China’s real estate climate diverges from purchasing managers’ view



Steel consumption breakdown

Since properties make up 42% of China’s steel consumption, as estimated by Morgan Stanley, knowing how China’s real estate market is performing is key to demand for steel, iron ore, and dry bulk shipments. The National Bureau of Statistics also publishes something similar to the manufacturing PMI for the country’s real estate sector: the China Real Estate Climate Index.

Real Estate and Manufacturing PMI

Real estate climate index falls

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China’s Real Estate Climate Index fell to 96.38 in November from 96.88 in October. The overall index was developed to capture trends and conditions in the property market based on land, capital, and sales. Levels above 100 reflect prosperity, while those below 100 mark depression. Since 2002, the index has averaged around 102.

Pitting against the manufacturing PMI

Movements in China’s real estate climate have in the past closely mirrored the country’s economic growth, housing market, and demand for iron ore. However, the real estate climate index lagged the manufacturing PMI in 2008. Throughout the end of 2011 and early 2012, we saw another divergence. While the PMI rebounded, the real estate climate index continued to slide.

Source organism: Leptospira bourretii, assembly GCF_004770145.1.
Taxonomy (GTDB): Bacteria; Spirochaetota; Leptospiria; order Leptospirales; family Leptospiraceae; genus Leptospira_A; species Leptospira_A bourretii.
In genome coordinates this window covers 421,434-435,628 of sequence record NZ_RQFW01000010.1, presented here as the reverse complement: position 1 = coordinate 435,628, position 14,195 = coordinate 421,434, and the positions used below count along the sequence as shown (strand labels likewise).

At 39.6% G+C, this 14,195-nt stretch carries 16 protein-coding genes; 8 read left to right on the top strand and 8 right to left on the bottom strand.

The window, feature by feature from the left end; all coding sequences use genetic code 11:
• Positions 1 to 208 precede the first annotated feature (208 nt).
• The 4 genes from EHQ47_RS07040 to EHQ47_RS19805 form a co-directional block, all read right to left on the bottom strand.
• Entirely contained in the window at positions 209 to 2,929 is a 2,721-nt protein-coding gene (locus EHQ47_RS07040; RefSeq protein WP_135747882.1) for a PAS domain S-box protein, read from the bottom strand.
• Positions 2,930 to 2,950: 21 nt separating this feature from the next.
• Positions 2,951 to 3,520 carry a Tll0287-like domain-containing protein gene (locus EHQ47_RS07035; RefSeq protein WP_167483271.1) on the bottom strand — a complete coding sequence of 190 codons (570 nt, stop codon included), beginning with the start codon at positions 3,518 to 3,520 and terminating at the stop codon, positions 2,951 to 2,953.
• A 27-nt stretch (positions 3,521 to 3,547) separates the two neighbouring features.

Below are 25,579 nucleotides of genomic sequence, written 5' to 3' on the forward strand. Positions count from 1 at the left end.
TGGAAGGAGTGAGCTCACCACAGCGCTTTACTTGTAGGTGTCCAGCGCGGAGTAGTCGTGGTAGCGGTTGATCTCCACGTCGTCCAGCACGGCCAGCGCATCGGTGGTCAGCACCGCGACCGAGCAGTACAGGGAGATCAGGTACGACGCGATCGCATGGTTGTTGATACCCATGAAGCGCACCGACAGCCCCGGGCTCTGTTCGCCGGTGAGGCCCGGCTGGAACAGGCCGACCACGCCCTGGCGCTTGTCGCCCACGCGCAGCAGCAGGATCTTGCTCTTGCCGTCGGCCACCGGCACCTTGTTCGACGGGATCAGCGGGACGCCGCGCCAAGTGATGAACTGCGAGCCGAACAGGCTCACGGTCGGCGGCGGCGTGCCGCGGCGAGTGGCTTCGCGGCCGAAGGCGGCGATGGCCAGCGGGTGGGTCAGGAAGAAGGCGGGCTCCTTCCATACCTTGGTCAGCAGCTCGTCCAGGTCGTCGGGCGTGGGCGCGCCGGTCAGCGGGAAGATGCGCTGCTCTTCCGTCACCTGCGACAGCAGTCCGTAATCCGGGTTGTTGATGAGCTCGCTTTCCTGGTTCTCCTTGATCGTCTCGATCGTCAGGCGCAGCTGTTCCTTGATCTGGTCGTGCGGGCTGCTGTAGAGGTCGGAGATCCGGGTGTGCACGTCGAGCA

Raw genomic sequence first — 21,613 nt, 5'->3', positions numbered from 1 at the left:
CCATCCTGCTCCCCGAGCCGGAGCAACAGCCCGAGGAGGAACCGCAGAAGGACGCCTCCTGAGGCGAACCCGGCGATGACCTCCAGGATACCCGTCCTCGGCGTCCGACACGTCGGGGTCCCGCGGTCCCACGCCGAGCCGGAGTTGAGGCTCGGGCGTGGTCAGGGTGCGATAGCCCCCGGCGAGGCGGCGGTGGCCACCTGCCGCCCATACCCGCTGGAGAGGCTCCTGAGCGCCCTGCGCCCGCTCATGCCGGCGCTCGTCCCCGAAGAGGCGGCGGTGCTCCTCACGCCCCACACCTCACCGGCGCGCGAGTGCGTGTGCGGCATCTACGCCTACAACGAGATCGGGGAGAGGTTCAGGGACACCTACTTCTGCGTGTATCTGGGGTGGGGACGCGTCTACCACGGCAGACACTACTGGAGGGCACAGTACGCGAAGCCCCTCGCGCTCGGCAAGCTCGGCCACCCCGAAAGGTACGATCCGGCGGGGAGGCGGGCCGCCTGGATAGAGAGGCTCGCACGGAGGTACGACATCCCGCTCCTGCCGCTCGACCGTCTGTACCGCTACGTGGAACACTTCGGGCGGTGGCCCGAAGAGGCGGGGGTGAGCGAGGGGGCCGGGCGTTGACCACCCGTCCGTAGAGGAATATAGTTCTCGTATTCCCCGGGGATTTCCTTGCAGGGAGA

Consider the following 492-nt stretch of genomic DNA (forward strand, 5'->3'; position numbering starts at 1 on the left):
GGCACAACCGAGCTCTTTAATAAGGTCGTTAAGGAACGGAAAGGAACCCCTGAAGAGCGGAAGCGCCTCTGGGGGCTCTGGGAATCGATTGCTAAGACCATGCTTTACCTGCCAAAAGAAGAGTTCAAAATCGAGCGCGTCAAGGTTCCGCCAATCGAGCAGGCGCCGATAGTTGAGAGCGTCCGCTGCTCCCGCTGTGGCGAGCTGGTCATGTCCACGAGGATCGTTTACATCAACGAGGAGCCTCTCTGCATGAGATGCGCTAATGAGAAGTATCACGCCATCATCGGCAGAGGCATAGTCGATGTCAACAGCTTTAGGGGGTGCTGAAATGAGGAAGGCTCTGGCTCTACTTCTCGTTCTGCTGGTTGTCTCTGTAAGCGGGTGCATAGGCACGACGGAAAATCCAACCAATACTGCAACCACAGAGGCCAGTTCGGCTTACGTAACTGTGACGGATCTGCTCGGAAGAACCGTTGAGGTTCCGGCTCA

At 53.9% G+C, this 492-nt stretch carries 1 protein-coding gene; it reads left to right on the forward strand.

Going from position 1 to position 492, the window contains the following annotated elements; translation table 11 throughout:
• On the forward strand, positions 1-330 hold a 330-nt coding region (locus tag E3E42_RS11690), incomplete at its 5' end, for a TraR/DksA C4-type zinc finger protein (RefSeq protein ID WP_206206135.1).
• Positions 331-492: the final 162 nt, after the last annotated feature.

Those who got into dry bulk shipping in early 2012, seeing that dry bulk shipping companies broke out and had held on throughout the decline, would have been sorry. If they knew the real estate climate index existed, they would have been mentally prepared. If China did recover back then, shares might have tread sideways while new orders continued to flood the industry. Shipping rates depend on the supply of ships and dry bulk shipments. But economic sentiment and conditions can have a powerful impact on shipping rates. The economy is driven by many forces, so you mustn’t rely on just one indicator.

With the real estate climate index falling, could things go badly for dry bulk shippers? Maybe, maybe not. Let’s look at another indicator in the next article in this series: property sales and investments.

Drybulk shippers include DryShips Inc. (DRYS), Safe Bulkers Inc. (SB), Star Bulk Carriers Corp. (SBLK), Navios Maritime Holdings Inc. (NM), Knightsbridge Tanker Ltd. (VLCCF), Navios Maritime Partners LP (NMM), and Diana Shipping Inc. (DSX).


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